Where is Gabby Petito? The search is underway for a missing woman after her fiancé returned home from a cross-country road trip without her. Accused of trying to fake his own death, Alex Murdaugh has surrendered to police. And what is a "devious lick," and why are TikTokers doing it?
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Fiancé now 'person of interest' in Florida woman's disappearance
Two people left on a cross-country road trip. Only one of them returned. Now, agencies from several states and the FBI are searching for 22-year-old Gabrielle "Gabby" Petito – and have identified her fiancé as a person of interest after he returned from the trip without her. Petito was reported missing Saturday by her family in New York. The case has gained widespread attention, with media coverage from as far as the United Kingdom, as viewers of Petito's YouTube channel speculate on her partner's involvement in her disappearance. During a news conference Wednesday, North Port Police officials said that Petito's fiancé, 23-year-old Brian Laundrie, drove Petito's van from an unknown location back to North Port, Florida, on Sept. 1 — 10 days before her family reported her missing. Laundrie was home at the time the van was seized but refused to speak with authorities about Petito's disappearance. Instead, he hired a lawyer. According to Petito's family, they were last in contact with her during the final week of August. The FBI has set up a national hotline to receive tips at 1-800-CALLFBI (225-5324).
Family 'holding out hope' for woman who was on cross-country trip.
Alex Murdaugh turns himself in amid botched murder, insurance fraud plot
A prominent South Carolina attorney who is accused of trying to fake his own death in a life insurance scheme turned himself in to police on Thursday. Alex Murdaugh was charged with insurance fraud, conspiracy to commit insurance fraud and filing a false police report in connection with a botched scheme to arrange his murder in order for his $10 million life insurance policy to be paid out to his son, the South Carolina Law Enforcement Division said. Meanwhile, multiple death investigations, including those of his wife and youngest son, are swirling around the case. Most recently, officials announced it was opening an investigation in the death of a former housekeeper who died at Murdaugh's home in 2018 and whose family is now suing.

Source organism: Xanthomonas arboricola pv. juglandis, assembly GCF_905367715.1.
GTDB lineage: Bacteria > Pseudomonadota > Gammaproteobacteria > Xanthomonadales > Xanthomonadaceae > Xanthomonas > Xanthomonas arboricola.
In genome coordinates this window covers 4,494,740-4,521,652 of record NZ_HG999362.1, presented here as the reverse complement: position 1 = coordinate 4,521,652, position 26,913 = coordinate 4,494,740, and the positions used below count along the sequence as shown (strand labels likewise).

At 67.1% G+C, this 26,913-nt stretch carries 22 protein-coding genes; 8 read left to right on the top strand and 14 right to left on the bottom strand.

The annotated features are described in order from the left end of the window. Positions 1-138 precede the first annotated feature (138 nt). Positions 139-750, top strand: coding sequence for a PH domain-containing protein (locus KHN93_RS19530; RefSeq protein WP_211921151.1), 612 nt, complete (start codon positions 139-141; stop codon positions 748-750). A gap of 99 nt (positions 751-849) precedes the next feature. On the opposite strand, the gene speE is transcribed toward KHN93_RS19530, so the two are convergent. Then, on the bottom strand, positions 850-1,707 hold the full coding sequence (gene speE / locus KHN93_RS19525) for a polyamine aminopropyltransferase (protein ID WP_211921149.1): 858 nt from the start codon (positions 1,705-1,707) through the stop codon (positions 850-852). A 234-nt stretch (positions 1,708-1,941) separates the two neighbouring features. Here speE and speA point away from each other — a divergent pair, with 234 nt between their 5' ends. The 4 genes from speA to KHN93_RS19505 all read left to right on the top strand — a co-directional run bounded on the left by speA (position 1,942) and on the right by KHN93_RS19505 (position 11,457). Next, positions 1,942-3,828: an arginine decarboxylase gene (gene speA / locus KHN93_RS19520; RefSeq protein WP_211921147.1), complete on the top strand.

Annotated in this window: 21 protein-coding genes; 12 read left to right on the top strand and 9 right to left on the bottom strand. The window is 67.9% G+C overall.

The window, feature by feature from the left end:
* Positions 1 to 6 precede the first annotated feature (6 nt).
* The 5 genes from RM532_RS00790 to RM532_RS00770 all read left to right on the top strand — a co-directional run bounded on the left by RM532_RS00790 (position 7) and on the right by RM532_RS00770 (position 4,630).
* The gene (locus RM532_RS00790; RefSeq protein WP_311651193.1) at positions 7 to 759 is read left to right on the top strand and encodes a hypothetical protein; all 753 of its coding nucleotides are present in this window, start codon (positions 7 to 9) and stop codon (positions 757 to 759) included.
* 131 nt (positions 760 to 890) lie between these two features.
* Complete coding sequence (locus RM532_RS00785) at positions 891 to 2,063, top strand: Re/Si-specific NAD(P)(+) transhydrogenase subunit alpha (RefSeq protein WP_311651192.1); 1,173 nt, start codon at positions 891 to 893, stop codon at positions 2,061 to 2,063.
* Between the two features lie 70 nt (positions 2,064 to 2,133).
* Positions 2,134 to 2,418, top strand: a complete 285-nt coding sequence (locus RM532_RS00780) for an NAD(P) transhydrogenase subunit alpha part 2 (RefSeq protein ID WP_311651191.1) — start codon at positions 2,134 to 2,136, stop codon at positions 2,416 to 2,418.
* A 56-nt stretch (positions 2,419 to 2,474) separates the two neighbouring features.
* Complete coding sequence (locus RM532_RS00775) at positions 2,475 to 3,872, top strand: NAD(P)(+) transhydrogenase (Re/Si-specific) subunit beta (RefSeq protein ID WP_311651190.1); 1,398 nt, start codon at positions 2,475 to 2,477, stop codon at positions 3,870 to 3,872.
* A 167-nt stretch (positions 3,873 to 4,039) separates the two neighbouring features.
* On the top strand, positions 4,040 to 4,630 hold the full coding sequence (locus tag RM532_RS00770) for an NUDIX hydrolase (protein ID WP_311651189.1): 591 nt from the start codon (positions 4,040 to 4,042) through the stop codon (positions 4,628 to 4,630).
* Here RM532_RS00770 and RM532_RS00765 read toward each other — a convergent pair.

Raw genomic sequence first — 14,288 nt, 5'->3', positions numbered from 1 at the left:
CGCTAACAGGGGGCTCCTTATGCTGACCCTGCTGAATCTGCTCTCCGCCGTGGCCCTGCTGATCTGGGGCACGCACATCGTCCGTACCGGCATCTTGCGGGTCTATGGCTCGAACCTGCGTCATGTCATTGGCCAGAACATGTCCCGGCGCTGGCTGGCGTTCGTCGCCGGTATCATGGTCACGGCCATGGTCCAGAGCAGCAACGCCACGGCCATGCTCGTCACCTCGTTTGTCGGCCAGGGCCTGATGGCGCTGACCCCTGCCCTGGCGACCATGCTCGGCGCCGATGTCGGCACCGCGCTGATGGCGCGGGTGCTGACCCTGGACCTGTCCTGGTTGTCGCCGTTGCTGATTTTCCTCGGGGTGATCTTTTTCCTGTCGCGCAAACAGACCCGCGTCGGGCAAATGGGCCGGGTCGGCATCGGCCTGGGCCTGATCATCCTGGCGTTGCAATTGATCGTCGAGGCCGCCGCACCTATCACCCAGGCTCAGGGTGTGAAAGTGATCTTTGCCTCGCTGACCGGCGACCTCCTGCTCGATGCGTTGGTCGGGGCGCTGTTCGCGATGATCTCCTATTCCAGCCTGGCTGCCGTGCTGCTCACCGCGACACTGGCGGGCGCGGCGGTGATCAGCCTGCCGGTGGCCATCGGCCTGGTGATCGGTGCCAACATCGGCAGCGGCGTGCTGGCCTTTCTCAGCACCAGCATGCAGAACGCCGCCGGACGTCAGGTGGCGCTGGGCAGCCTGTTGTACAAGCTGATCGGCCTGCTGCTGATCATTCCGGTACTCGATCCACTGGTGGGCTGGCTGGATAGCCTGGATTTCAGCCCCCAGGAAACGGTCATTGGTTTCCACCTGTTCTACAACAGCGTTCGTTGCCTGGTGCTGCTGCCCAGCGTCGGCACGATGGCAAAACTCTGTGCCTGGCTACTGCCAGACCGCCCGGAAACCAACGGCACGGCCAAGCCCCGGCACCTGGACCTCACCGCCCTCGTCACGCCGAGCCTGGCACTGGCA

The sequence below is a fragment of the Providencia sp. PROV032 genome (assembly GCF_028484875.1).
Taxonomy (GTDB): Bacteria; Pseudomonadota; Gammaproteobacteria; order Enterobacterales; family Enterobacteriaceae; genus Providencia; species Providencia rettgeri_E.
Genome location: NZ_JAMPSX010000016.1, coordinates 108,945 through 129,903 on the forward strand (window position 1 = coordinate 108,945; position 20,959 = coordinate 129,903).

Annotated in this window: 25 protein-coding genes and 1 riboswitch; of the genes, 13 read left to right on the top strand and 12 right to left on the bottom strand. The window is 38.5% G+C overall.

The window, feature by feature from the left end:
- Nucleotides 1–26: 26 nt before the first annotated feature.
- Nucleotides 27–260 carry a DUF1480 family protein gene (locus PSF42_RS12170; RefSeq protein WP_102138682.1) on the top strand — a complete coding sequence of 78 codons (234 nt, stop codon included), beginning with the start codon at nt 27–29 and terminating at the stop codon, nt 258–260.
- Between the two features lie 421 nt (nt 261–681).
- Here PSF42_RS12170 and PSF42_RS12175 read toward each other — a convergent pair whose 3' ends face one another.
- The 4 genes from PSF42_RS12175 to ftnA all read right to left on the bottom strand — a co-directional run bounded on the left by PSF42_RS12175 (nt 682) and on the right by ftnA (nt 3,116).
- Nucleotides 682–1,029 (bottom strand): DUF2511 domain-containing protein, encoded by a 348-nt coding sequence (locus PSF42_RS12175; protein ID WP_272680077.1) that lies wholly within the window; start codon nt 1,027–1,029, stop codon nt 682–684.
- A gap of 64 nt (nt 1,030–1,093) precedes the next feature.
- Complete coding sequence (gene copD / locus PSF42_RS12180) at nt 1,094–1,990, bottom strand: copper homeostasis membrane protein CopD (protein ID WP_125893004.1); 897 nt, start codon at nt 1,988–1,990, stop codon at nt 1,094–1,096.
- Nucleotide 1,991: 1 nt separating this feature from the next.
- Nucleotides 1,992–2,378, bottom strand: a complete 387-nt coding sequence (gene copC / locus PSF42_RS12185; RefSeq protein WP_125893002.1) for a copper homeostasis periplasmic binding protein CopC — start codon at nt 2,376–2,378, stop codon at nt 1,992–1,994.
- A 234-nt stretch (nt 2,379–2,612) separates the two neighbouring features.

2018 death of South Carolina housekeeper sparks investigation.
What to know: Murders, money and mystery swirl around Murdaugh family.
What everyone's talking about
Unvaccinated TikTokers are calling themselves 'pureblood' in dark trend.
A Florida animal shelter went up in flames, killing at least 20 cats.
Former senator put up Biden 'Making the Taliban Great Again' billboards.
Mayim Bialik, Ken Jennings to host 'Jeopardy!' for rest of 2021.
'America's Got Talent' star-studded finale: And the winner is...
Derek Chauvin pleaded not guilty to civil rights violation against boy.
Death in Grand Canyon: Search for missing man leads to another body.
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Police department in Elijah McClain's death found to be racially biased
A civil rights investigation sparked by Elijah McClain's death has found a pattern of racially biased policing and use of excessive force within the Aurora Police Department, Colorado’s attorney general announced Wednesday. The investigation into Aurora police and fire departments determined they violated state and federal law through racially biased policing, use of excessive force, failing to record community interactions and unlawfully administering ketamine. Announced in August 2020 after multiple police misconduct reports, the investigation was prompted partially by the in-custody death of Elijah McClain, a 23-year-old Black man who was walking home from a store. Earlier this month, five police officers and medics were indicted by a Colorado grand jury in his death. Read more details from the report here.